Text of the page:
Final Project - 10%

Final Project Presentation - 10%

Final Project Analysis Paper - 15%

Required Texts and Course Readings

Gerald Graff and Cathy Birkenstein, They Say / I Say: The Moves That Matter in Academic Writing

Andrea Lunsford, Easy Writer

Jamaica Kincaid, A Small Place

Other readings will be available in a course packet, which will include work by authors such as: environmental writer David Nicholson-Lord; postcolonial theorist Frantz Fanon; Lara Week, associate producer of the arts group Tribal Soul; Omar Mouffakir, founder of the International Centre for Peace through Tourism Research; Peter M. Burns, Director of the Centre for Tourism Policy Studies; political economist Fabian Frenzel; and cultural tourism scholar Michel Picard.

RHE 309K • Rhetoric Of Tourism

44715 • Fall 2013
Meets TTH 2:00PM-3:30PM PAR 6

Despite recent global financial crises, the tourism industry has flourished, expanding to include new forms like ecotourism, medical tourism, space tourism, voluntourism, slum tourism, disaster tourism, sex tourism, wildlife tourism, drug tourism, cultural tourism, dark tourism, and birth tourism—to name just a few of the emerging modes through which tourists hope to view and/or experience something “foreign.” Examining this unprecedented growth in the industry, the course will investigate issues like the relationship between tourism and authenticity, tourism and local economies, and tourism and power dynamics. In conjunction with these broader inquiries, students will also pursue a more specific topic of their own choosing. Consider, for example: does Austin’s music scene benefit from increasing SXSW attendance each year, or might this growth in popularity erode the city’s unique character? Do European volunteer teachers in sub-Saharan Africa provide unique educational services to communities in need, or is their inevitable departure too disruptive to the students they intend to help? Should curators maintain Auschwitz to encourage visitors, or should they abandon the tragic Holocaust site to natural decay? Beginning with a selection of readings that introduces the growing field of tourism studies, the course will ask students to research historical context and current arguments surrounding a relevant debate. As the course progresses, students will continue to engage with their controversies, analyzing rhetorical appeals of texts like newspaper editorials, travel magazine articles, blog posts, print and video ads, and short documentary films. The final project may take one of a number of forms, including that of a travelogue article, a critical essay, or a multimedia project.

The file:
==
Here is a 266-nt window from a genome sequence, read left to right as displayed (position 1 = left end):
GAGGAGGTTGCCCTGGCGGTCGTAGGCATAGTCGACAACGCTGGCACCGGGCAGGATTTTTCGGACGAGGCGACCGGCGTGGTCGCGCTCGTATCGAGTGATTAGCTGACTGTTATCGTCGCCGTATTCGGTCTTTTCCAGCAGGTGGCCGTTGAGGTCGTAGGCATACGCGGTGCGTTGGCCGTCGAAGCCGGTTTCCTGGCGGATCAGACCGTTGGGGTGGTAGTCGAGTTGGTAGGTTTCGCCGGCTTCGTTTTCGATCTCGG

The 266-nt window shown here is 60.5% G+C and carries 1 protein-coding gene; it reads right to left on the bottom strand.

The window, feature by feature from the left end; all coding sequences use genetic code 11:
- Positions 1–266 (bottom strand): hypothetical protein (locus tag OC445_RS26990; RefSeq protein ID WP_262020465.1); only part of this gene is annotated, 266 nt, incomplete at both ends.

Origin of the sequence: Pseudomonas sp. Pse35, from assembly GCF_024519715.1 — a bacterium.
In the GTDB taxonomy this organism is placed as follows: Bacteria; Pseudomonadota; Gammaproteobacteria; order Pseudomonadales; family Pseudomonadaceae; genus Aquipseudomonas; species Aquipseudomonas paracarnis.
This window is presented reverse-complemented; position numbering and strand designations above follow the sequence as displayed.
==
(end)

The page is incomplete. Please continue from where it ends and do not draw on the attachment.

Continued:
Assignments and Grading

Research Summaries (5) - 20%

Annotated Bibliography - 10%

Rhetorical Analysis Essay - 10%

Rhetorical Analysis Essay Revised - 15%

Final Project Proposal - 10%

Final Project - 10%

Final Project Presentation - 10%

Final Project Analysis Paper - 15%

Required Texts and Course Readings

Gerald Graff and Cathy Birkenstein, They Say / I Say: The Moves That Matter in Academic Writing

Andrea Lunsford, Easy Writer

Jamaica Kincaid, A Small Place

Other readings will be available in a course packet, which will include work by authors such as: environmental writer David Nicholson-Lord; postcolonial theorist Frantz Fanon; Lara Week, associate producer of the arts group Tribal Soul; Omar Mouffakir, founder of the International Centre for Peace through Tourism Research; Peter M. Burns, Director of the Centre for Tourism Policy Studies; political economist Fabian Frenzel; and cultural tourism scholar Michel Picard.

RHE F306 • Rhetoric And Writing

87595 • Summer 2013
Meets MTWTHF 1:00PM-2:30PM BEN 1.102

Multiple meeting times and sections. Please consult the Course Schedule for unique numbers.

This does NOT meet the Writing Flag requirement.

This composition course provides instruction in the gathering and evaluation of information and its presentation in well-organized expository prose. Students ordinarily write and revise four papers. The course includes instruction in invention, arrangement, logic, style, revision, and strategies of research.

Course centered around the First-Year Forum (FYF) selected readings. Students focus on the foundational knowledge and skills needed for college writing. In addition, they are introduced to basic rhetoric terms and learn to rhetorically analyze positions within controversies surrounding the FYF readings.

RHE 306 is required of all UT students. Contact the Measurement and Evaluation Center, 2616 Wichita (471-3032) to petition for RHE 306 credit.